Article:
Thursday, March 6, 2014

Ravenala madagascariensis

Ravenala madagascariensis, commonly known as Traveller’s Palm, is originated from Madagascar.  Despite its name, it is not a true palm ( Areacaceae ), but a member of the bird-of-paradise family ( Strelitziaceae ).  R. madagascariensis is the sole member of the genus Ravenala.

It is called Traveller’s Palm because the sheaths of the stems holds rainwater, which supposedly could be drink for needy travelers.   However, the fact is, the water trapped inside the sheaths is murky, black, smelly, and infested with mosquito larvae, and should not be consumed without prior purification and boiling.  Another possible reason for its name is that the fan tends to grow in a north-south orientation, providing a crude compass.  This is also not true as intensive observations on wild trees refuted the claim.



R. madagascariensis has enormous paddle-shaped leaves, resembling those of banana, borne on long petioles.  The leaves are aligned in a single plane, resulting in a fan-shape appearance.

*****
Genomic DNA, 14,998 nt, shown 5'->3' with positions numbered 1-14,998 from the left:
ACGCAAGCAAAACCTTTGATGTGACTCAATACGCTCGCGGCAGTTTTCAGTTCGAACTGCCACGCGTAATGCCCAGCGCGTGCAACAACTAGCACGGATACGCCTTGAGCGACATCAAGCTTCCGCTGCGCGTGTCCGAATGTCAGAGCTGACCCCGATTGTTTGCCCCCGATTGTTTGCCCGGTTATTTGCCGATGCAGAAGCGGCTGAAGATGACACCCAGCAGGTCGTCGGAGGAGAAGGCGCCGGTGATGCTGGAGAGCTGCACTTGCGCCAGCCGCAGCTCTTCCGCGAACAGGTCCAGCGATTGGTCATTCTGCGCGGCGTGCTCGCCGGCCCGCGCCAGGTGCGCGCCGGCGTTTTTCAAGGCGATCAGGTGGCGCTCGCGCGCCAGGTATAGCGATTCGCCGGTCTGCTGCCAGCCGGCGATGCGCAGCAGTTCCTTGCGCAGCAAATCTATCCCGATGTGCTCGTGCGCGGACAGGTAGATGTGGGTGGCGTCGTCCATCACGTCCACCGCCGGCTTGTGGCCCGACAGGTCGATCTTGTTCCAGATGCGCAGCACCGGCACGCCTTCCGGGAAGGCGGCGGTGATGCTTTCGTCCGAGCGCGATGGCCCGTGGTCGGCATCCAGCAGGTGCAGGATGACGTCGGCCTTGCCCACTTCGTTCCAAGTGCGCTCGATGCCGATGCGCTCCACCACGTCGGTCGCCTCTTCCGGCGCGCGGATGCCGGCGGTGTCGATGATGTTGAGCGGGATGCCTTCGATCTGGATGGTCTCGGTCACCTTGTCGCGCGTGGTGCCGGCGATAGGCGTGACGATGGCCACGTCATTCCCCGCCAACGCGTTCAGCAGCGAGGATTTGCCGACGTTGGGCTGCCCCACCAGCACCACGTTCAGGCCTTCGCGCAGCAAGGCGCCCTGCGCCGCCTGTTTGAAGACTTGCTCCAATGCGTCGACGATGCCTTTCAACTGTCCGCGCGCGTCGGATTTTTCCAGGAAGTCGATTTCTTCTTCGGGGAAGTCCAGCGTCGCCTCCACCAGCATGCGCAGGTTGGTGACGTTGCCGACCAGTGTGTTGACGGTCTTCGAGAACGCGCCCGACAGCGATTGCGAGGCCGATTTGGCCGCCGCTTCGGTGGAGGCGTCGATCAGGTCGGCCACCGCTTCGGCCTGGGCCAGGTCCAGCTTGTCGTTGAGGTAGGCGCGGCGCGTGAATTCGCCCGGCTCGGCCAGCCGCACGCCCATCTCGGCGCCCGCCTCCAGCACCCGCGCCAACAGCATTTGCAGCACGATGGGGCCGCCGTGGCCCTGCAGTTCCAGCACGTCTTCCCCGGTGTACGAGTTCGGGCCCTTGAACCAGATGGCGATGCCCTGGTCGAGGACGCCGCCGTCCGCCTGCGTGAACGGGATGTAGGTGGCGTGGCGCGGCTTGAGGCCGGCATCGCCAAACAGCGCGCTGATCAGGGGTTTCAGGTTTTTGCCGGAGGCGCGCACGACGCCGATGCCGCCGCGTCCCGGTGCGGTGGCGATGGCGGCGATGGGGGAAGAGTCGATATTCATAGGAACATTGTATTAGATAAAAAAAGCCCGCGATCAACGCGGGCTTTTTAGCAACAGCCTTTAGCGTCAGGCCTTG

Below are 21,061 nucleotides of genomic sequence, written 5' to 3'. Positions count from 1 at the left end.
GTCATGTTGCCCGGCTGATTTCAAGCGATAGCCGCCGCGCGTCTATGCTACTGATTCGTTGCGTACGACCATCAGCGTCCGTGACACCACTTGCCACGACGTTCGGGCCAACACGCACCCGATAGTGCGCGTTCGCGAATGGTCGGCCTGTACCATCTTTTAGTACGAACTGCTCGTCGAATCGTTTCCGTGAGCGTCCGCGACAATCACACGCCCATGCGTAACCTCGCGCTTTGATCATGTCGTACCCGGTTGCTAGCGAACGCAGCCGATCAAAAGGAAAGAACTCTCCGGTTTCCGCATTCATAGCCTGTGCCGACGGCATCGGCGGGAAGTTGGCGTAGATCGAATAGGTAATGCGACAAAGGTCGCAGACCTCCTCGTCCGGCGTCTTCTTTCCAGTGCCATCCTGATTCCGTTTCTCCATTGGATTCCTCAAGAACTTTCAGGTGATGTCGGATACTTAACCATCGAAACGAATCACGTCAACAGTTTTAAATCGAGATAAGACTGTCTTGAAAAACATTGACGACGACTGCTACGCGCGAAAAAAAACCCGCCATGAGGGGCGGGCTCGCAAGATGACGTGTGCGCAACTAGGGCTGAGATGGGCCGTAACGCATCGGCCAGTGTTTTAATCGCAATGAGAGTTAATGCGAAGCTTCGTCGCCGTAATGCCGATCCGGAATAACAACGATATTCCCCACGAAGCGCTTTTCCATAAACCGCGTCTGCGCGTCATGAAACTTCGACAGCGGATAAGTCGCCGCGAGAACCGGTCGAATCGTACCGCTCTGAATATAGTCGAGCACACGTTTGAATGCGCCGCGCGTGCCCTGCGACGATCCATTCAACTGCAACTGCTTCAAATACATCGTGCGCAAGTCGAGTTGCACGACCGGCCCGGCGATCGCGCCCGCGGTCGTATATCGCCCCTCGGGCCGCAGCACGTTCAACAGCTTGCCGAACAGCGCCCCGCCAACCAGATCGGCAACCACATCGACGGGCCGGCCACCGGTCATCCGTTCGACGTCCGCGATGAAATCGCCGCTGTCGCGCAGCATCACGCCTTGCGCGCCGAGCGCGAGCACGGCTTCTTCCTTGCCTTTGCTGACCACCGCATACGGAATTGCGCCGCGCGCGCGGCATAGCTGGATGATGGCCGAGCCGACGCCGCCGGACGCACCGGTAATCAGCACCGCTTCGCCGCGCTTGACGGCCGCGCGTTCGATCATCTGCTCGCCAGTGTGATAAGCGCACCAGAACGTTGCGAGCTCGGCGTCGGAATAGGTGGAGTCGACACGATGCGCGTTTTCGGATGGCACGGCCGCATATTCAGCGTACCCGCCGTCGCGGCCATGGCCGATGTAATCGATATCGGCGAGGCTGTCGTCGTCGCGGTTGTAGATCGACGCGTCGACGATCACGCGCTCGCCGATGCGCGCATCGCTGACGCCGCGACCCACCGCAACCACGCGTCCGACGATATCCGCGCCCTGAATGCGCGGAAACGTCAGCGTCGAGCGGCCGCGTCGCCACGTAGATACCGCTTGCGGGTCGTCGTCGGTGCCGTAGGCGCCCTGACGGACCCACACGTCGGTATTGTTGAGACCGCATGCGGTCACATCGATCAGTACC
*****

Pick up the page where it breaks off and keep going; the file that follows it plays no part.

Flowers are pale-yellow in colour, similar to those of Strelitzia’s, but less showy and certainly less attractive.   Bracts are light green in colour.   The flowers when dried, attached to the bunch with the purplish fruit, which are similar to those of banana’s.

Traveller’s Palm can grow up to 16m in height.  Stems are simple, solitary, hardy and fibrous, up to 1” in diameter, in reminisce to a coconut’s stem.  As the tree grows, the dried older leaves at the bottom detached from the stem, similar to coconut’s.

Young plants emerged from the ground by the base of mother plant, a vegetative reproduction via suckling.  

Ruffed lemurs ( Lemur varius ),  are know to be the sole pollinator of Ravenala.  They have thought to have coevolved.


Ravenala madagascariensis is widely planted as ornamental tree.  Young, smaller plantlet can be trained as indoor plants.   It can tolerate most soil condition with good drainage.  It thrives best under full sun.   Care is minimal, as and when necessary to remove old fronds from the trunk.   The plant wilts after flowering. 


At least 4 different forms of Ravenala madagascariensis have been distinguished : malama, hiranirana, bemavo, and horonorona. 






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